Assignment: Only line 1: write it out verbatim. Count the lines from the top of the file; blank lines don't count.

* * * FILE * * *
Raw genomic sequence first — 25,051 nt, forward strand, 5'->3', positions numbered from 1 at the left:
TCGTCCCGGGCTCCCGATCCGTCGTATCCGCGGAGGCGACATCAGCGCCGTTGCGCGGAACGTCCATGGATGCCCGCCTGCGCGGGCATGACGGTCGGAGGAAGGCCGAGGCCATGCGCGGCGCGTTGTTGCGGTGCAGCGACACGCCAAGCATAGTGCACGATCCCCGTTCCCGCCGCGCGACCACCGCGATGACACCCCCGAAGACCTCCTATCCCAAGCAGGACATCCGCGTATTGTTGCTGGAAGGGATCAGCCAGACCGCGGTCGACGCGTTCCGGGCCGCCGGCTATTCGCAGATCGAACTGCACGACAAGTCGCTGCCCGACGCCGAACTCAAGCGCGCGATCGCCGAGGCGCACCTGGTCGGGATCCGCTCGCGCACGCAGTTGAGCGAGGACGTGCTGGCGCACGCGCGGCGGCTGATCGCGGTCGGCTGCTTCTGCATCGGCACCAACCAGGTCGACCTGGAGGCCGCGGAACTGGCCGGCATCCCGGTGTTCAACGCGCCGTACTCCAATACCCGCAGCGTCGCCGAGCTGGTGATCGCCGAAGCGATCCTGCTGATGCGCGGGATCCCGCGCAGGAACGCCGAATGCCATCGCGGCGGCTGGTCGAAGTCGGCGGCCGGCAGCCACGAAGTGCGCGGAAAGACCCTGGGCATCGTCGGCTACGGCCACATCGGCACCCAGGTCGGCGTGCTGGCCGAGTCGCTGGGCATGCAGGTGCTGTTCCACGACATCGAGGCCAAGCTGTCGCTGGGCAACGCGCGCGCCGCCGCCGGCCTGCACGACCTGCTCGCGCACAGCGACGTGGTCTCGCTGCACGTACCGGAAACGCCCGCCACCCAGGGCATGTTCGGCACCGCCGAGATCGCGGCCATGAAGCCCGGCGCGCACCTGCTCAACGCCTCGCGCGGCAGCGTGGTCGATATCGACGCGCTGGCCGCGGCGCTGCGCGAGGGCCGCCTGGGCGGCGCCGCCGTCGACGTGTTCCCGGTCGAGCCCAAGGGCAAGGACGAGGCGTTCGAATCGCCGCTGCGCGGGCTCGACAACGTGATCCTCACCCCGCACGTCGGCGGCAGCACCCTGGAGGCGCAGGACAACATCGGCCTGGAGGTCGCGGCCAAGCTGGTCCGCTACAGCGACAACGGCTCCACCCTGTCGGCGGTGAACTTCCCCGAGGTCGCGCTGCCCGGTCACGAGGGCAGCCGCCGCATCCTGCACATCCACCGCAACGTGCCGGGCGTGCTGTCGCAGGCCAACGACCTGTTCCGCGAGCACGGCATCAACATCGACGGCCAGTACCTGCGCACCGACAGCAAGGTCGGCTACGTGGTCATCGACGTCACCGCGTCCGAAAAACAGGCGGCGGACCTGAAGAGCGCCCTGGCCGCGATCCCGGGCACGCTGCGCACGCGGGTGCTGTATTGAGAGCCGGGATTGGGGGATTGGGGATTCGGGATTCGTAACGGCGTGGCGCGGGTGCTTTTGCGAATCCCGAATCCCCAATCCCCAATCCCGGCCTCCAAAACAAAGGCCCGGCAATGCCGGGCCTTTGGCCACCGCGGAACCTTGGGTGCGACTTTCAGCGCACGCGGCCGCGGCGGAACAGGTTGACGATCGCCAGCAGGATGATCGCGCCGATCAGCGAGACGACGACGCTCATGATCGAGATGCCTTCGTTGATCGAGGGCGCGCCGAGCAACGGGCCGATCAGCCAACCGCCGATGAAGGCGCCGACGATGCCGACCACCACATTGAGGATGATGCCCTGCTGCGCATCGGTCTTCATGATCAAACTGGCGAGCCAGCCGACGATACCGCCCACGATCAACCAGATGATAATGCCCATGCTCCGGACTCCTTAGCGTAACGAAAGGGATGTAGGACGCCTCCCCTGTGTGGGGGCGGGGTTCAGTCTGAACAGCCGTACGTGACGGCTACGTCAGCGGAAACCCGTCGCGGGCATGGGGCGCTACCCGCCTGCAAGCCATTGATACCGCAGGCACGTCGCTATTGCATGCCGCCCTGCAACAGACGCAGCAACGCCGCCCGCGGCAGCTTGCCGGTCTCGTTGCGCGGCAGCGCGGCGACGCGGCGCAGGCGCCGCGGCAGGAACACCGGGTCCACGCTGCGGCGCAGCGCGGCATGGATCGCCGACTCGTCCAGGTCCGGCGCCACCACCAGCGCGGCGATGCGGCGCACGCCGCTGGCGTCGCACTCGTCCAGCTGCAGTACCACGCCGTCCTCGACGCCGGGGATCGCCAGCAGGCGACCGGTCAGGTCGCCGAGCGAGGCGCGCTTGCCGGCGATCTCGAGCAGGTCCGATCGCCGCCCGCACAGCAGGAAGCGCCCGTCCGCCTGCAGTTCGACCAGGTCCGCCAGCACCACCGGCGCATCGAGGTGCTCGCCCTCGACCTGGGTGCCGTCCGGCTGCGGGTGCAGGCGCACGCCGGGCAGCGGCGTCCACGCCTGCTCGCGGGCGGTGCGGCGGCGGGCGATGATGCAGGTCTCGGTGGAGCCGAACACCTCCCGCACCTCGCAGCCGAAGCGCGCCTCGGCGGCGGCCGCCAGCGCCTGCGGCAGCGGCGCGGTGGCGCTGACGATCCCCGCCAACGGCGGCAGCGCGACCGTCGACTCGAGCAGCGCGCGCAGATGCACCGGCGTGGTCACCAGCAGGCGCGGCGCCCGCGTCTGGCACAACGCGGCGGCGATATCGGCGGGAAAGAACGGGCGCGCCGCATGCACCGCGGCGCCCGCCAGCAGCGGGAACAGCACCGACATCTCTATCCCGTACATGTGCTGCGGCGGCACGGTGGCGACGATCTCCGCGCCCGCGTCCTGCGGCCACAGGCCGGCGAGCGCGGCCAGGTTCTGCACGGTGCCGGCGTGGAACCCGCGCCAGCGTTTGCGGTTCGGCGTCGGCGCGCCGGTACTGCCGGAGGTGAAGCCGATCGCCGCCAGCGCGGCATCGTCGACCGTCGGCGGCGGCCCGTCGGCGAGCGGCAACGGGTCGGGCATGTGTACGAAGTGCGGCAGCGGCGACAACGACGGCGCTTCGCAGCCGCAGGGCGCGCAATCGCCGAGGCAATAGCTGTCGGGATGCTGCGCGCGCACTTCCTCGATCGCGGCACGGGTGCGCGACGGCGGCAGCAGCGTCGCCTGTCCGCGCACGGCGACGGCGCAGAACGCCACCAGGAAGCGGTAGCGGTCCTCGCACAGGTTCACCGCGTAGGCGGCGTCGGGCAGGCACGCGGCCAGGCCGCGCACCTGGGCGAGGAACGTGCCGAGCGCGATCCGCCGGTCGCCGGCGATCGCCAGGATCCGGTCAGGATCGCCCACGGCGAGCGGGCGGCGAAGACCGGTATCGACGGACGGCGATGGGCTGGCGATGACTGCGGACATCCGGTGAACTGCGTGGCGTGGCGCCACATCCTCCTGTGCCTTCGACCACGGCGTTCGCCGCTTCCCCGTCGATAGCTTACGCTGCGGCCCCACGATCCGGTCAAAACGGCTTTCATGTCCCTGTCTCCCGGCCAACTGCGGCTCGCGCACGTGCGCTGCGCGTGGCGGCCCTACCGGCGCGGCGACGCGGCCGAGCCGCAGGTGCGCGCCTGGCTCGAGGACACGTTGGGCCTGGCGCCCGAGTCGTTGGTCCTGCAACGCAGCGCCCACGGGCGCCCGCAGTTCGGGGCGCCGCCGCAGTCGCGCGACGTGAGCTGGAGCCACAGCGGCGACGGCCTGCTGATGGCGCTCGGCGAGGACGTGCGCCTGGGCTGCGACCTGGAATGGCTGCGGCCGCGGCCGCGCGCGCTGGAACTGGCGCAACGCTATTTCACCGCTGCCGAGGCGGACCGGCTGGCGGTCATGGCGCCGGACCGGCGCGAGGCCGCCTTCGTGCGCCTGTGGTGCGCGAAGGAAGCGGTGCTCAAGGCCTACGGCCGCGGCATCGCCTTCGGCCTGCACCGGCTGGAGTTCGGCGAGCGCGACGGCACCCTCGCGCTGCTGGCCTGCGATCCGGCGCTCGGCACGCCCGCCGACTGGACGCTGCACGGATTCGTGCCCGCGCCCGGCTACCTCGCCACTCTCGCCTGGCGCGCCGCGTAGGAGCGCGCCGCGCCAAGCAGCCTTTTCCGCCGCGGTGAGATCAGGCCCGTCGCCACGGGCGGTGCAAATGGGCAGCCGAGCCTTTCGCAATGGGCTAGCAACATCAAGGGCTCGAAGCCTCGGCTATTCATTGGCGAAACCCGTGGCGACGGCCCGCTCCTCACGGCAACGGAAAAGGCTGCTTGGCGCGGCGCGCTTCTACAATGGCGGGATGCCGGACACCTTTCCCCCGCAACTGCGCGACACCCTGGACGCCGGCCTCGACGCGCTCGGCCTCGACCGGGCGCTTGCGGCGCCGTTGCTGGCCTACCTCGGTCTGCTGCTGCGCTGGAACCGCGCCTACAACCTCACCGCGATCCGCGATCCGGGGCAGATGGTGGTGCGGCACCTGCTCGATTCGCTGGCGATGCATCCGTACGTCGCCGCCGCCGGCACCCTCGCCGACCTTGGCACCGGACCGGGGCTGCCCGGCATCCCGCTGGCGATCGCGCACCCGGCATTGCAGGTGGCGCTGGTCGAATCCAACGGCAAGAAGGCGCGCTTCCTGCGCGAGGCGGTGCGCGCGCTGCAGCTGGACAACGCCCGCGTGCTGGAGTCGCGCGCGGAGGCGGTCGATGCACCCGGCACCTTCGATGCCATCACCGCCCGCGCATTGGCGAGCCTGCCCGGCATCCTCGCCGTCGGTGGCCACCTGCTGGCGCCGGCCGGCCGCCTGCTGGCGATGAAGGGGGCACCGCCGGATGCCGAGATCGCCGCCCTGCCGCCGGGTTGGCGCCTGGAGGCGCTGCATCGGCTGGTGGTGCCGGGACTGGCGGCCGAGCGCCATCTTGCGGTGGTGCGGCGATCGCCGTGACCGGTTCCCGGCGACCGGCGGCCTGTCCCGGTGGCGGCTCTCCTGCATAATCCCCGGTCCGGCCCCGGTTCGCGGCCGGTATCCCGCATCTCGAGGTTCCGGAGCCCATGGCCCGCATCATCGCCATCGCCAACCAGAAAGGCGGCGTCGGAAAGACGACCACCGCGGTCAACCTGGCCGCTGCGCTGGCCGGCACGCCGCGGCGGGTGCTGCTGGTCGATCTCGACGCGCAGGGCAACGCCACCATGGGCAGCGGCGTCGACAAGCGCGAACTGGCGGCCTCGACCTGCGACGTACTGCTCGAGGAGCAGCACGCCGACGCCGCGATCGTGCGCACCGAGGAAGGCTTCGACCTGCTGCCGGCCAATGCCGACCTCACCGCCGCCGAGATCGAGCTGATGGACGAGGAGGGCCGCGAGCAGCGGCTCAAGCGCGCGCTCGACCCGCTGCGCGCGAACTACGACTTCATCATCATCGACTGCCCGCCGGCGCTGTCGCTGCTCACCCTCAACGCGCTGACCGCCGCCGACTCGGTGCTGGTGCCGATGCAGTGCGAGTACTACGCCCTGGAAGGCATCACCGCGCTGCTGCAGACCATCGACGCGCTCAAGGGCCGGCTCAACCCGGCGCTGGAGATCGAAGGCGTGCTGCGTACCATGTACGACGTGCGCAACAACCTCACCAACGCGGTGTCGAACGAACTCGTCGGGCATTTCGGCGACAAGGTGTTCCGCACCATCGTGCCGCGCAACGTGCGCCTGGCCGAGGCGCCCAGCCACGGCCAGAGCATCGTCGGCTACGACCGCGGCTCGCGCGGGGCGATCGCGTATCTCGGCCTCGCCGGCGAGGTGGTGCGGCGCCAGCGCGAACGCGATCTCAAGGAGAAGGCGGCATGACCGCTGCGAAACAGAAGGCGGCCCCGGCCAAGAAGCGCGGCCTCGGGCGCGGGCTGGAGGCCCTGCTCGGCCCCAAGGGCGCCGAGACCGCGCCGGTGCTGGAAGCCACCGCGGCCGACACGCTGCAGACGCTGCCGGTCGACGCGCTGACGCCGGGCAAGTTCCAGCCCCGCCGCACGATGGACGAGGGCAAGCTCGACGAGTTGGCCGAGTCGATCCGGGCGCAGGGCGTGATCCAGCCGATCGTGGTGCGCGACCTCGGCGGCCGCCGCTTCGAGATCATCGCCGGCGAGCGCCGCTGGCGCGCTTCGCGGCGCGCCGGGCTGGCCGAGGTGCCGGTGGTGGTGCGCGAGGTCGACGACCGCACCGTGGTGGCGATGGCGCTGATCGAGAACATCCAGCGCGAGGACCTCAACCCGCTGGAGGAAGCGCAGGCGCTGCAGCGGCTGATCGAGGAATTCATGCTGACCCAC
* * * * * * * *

Raw genomic sequence first — 25,051 nt, forward strand, 5'->3', positions numbered from 1 at the left: